• Ruth Towell

Lockdown Reflections - Chantelle

As we are standing on the turning point of the lockdown being eased in the UK, I decided to embark on a new portrait project. Capturing this moment in time, with reflections from individuals about this season and thoughts about how a post-lockdown world might look.

Each portrait is a window into an individual's life, shot through the window of their home capturing the invisible separation that lockdown brings.

This is Chantelle, have a read of her story:

"My husband & I were both identified as key workers, and have been working full time throughout. We have a 2 year old son and as key workers, he was eligible for childcare, so we had a dilemma about whether we keep him in or not. We talked it over, and decided to allow him stay with his childminder who we trusted, as he was in a much smaller setting, taking all necessary precautions.

I work as a Children’s Social Care Practitioner for Peterborough City Council. The role is similar to a social worker, in that I am responsible for ensuring the safeguarding of vulnerable children and their families.

When lockdown was announced I was only a few months into my role, so initially, I was nervous about whether my job was going to be secure. However, with schools and nurseries suddenly closing, my role was more important than ever. Children were suddenly hidden away at home; away from their routines and safe place. Sometimes children didn’t feel safe at home.

While we could do our paperwork at home, I still had to do home visits, to ensure the safety of our children and young people.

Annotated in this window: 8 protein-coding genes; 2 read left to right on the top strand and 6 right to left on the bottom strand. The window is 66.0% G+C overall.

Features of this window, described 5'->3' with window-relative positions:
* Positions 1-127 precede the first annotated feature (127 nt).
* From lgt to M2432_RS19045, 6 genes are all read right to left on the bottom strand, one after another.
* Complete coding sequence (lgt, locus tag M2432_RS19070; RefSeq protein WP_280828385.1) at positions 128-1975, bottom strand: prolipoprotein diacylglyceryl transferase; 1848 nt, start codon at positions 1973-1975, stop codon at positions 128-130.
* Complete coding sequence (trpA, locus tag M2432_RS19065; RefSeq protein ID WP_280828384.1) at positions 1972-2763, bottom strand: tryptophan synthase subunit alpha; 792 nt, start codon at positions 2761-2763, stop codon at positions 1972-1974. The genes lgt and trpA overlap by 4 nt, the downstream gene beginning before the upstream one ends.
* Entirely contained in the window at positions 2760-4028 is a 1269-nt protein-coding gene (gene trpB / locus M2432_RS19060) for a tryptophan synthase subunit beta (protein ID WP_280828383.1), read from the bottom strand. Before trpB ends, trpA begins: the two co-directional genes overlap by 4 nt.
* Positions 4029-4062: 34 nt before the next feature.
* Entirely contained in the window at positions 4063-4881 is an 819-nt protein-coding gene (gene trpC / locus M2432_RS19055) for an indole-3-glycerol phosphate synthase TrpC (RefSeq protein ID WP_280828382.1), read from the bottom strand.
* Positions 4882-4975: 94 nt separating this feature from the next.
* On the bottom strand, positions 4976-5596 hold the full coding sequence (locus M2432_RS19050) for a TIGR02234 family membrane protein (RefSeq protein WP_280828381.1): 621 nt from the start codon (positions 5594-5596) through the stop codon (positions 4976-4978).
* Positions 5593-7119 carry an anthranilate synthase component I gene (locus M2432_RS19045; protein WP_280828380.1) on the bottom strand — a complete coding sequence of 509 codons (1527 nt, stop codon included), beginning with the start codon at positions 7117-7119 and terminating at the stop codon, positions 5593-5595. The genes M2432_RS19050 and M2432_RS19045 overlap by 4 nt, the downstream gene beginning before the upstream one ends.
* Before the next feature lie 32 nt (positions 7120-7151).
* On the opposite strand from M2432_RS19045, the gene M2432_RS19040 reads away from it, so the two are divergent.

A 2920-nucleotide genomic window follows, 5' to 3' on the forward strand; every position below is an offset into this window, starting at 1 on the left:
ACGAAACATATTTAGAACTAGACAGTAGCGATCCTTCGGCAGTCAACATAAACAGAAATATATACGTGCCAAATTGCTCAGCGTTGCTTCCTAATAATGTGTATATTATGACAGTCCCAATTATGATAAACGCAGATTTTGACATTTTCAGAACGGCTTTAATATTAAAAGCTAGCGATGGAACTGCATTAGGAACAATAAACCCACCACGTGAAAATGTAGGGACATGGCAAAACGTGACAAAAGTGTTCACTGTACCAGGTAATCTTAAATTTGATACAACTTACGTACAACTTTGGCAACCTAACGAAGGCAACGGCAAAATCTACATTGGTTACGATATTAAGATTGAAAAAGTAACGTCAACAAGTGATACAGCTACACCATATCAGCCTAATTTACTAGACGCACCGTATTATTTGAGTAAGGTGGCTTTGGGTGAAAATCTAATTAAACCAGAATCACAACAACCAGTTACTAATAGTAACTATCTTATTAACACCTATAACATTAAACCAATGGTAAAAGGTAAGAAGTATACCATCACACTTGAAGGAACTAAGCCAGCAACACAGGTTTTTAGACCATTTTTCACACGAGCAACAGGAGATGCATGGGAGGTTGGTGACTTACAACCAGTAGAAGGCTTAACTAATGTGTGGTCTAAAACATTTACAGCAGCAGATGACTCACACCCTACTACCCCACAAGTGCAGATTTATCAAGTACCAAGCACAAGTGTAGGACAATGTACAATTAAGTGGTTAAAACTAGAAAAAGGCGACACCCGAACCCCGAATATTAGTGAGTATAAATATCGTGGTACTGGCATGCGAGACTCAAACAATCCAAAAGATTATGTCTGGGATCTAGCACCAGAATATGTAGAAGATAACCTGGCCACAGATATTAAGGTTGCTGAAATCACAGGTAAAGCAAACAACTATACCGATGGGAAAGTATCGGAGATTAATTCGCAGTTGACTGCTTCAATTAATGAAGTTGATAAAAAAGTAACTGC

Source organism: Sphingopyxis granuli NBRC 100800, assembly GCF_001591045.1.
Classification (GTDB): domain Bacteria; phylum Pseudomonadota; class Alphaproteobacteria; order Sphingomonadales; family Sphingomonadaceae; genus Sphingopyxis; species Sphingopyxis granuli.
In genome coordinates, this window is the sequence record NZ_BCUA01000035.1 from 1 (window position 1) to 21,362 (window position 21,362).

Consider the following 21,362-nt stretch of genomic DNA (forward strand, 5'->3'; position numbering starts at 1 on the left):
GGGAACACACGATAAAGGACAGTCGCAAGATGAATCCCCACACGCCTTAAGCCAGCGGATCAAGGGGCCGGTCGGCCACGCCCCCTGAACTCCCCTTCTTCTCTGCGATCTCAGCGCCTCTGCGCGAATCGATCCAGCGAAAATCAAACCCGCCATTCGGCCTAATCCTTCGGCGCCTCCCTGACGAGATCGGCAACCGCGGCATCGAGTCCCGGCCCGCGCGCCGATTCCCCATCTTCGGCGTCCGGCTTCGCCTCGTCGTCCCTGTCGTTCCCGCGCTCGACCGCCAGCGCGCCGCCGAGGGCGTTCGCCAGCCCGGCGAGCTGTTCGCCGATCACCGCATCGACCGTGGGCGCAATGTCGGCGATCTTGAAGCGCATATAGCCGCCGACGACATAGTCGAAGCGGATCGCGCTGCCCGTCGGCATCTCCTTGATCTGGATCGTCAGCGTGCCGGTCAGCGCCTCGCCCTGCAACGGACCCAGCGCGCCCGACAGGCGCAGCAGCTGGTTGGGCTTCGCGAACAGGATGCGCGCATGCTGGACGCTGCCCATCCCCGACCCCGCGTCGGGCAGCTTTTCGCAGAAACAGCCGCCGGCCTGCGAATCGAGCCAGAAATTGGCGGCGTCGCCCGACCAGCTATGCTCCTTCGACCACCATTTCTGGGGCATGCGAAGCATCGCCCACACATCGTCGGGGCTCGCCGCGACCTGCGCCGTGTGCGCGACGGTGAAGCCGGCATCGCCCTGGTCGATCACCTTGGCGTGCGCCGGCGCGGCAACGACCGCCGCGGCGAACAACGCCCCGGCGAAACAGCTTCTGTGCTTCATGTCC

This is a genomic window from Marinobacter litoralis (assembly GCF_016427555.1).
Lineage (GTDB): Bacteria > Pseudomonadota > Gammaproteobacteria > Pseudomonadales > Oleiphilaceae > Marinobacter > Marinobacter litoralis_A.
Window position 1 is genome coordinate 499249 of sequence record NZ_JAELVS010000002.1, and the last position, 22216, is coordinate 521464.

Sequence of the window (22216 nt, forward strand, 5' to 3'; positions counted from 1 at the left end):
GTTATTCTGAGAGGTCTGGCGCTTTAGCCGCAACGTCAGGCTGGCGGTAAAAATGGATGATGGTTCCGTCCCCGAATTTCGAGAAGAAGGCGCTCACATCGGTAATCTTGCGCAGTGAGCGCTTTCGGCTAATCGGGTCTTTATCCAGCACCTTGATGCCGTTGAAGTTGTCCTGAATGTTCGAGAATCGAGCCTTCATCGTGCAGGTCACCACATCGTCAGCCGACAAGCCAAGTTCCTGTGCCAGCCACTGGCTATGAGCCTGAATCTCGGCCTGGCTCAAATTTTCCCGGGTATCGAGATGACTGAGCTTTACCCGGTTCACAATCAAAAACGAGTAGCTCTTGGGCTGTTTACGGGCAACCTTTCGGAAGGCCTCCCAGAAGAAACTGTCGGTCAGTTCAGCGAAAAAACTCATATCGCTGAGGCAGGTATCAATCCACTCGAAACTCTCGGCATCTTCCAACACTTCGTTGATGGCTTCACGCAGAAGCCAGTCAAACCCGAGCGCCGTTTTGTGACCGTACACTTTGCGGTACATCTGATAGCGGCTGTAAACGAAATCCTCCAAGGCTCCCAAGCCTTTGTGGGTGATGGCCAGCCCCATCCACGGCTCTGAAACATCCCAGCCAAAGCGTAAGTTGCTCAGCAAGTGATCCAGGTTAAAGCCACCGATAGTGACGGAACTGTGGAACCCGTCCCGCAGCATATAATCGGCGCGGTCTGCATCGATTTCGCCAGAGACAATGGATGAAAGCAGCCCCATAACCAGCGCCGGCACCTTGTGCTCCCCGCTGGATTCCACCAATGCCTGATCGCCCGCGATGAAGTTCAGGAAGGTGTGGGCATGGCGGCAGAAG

I became sick with worry about how I could do home visits safely - would there enough PPE?

Would I bring the virus back to my husband and son?

Thankfully, my work have been amazing at keeping us informed and providing equipment in order for us to do our jobs as safely as possible.

With the office being closed, our dining room became our ‘office’. The first couple of weeks were really tough, my husband and I realised we weren’t the best colleagues! It felt like a never ending stream of tea and food was coming my way; while a lot of people would probably think that was amazing, I was finding myself unable to fit into my clothes!

We’ve had to find different ways to help us to keep our son entertained and switch off from work. Knowing the importance and having exercise and fresh air, we decided to renovate our awful and very hazardous garden during the weekends. We had the most basic tools and it was a lot of hard work, but it has been so worth it to see our son play and have fun in it.

The amazing weather has meant we have been able enjoy a safe outdoor space at home, for the first time in years.

I come from a large Jamaican family of 6 siblings (plus our children) and we often see each other at my parents’ home for dinner most Sundays. With both my parents being high risk, we had to stay away to keep them protected. We found zoom really helpful and sometimes had Sunday dinner, and even birthday celebrations together via video.

I hope everyone will continue to become more tolerant and understanding of each other’s journeys. There has also been an emerging comradeship and renewed spirit for change, which I hope extends beyond lockdown."

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© 2020 Ruth Towell